It may surprise you to learn there are two separate sets of rules buried within the US tax code. One set of rules is for “wage earners”, while the other set is for business owners. The disparity between the two spans well beyond the applicable tax forms to be filed. The difference is at the core of the tax system: businesses (and business owners) are taxed completely differently than employees.
If you’re an employee, your taxes are pretty straightforward. The government takes a percentage of your gross pay before you ever see it. You never get to put your hands on it. Your paystub will show the deductions simply as federal income tax withheld, state income tax withheld, and Social Security withheld (FICA). Employees have a very limited ability to itemize deductions. They pay the most in taxes and have the least control in mitigating their tax burden. If you are an employee who receives a W-2 at the end of the tax year, you are taxed on your gross income.
Businesses, on the other hand, are not taxed on gross earnings. They are taxed on their net earnings (after expenses). Does this really make a significant difference in the amount of taxable income? Absolutely.
Hypothetical Example Comparing Personal vs. Business Taxes
Let’s assume, for example, there are two individuals: one is a W-2 employee, while the other files a Schedule C as a sole proprietorship business owner. All other things considered equal, we’ll assume they each earned $100,000 during the year. We’ll use the same (roughly estimated) tax rate of 30% for each person. And finally, we’ll assume that their expenses (mortgage, food, gas, living expenses, dining out, etc) are $70,000 for each.
Using this (over-simplified) example, the employee would earn $100,000, pay $30,000 in taxes, and of the remaining $70,000 end up paying all of it throughout the year for his or her cost of living. At the end of the tax year, there would be $0 remaining.
The Business Owner
The business owner, however, applies a different formula to their tax picture. He or she likely has a cell phone, internet access, a vehicle, a home-based office, etc. (The employee has all of the same expenses, but they’re considered “personal” expenses rather than “business” expenses).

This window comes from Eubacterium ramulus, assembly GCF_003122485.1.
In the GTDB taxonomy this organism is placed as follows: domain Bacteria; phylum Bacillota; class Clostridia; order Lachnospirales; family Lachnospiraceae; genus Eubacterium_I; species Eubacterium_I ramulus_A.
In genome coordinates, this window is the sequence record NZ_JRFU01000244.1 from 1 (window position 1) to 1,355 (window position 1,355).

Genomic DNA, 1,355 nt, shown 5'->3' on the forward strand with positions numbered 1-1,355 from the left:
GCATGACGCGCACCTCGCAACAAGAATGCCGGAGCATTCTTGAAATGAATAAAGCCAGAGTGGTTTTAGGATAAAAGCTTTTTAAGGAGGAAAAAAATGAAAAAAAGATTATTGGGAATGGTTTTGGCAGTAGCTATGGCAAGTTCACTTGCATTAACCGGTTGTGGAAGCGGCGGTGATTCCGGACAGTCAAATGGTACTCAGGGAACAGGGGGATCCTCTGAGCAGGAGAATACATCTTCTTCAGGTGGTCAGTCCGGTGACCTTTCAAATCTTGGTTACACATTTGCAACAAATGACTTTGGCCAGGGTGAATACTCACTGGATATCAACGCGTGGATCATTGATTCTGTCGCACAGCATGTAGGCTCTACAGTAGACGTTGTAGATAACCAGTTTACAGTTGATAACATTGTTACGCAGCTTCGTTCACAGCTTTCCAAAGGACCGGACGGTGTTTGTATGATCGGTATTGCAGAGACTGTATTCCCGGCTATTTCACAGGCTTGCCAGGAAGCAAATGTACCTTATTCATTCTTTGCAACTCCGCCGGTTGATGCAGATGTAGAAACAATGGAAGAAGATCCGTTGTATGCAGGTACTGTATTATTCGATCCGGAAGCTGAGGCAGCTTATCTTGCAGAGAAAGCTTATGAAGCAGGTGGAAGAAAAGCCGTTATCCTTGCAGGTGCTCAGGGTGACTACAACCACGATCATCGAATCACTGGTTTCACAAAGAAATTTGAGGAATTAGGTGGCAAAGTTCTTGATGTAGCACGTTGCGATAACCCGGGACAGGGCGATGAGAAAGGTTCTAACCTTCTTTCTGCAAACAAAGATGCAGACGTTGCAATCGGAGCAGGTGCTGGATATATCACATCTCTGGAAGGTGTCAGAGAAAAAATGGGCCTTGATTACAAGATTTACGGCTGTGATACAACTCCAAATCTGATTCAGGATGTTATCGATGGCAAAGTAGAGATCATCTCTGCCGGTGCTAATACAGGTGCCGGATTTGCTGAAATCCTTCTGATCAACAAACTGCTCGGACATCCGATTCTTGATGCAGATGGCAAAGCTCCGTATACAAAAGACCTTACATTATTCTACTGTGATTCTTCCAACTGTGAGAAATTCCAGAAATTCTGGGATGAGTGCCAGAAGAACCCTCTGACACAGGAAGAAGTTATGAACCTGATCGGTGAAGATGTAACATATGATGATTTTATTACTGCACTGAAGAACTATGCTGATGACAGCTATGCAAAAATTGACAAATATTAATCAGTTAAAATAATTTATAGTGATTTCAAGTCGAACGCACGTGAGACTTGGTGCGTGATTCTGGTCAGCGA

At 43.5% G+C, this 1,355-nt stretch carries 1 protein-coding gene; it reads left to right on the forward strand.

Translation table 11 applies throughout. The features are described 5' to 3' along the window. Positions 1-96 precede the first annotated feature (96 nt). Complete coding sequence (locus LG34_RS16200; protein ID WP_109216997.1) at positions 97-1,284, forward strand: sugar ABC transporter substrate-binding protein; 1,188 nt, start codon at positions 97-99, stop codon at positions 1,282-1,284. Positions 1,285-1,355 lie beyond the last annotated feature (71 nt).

Let’s say the business owner can attribute $45,000 of expenses to their Schedule C (business) tax form. Of the $70,000 in total expenses, that leaves $25,000 of personal cost-of-living expenses. Additionally, we’ll say they have a depreciation deduction of $15,000 (a memorandum expense, not an out-of-pocket expense) for their business assets, amounting to a total of $60,000 in total business deductions. For taxation purposes, the $100,000 of gross income would be reduced by $60,000 to be a net income of $40,000. They would pay just $12,000 in taxes (30%) on the $40,000. Keep in mind, the depreciation deduction isn’t out of pocket, so in actuality, they’d still have that $15,000 in the bank. Their financial picture at the end of the year would look like this:
$100,000 (income) minus ($45,000 actual expenses attributable to business); minus $12,000 (taxes paid on actual business expenses WITH depreciation); minus $25,000 (remaining personal cost-of-living expenses) … amounting to $18,000 remaining in their bank account.
In a nutshell, the two hypothetical individuals above could be neighbors. They might drive the same model of car, have the same type of house and matching mortgage payments. They use the same phone, shop at the same stores, and in every other way are essentially twins. The only difference is that one is an employee, playing the game of life under “employee rules”, and the other is a business owner who files a different form with their personal tax return.
The employee is penniless at the end of the year. The business owner has $18,000 remaining. Which looks better to you?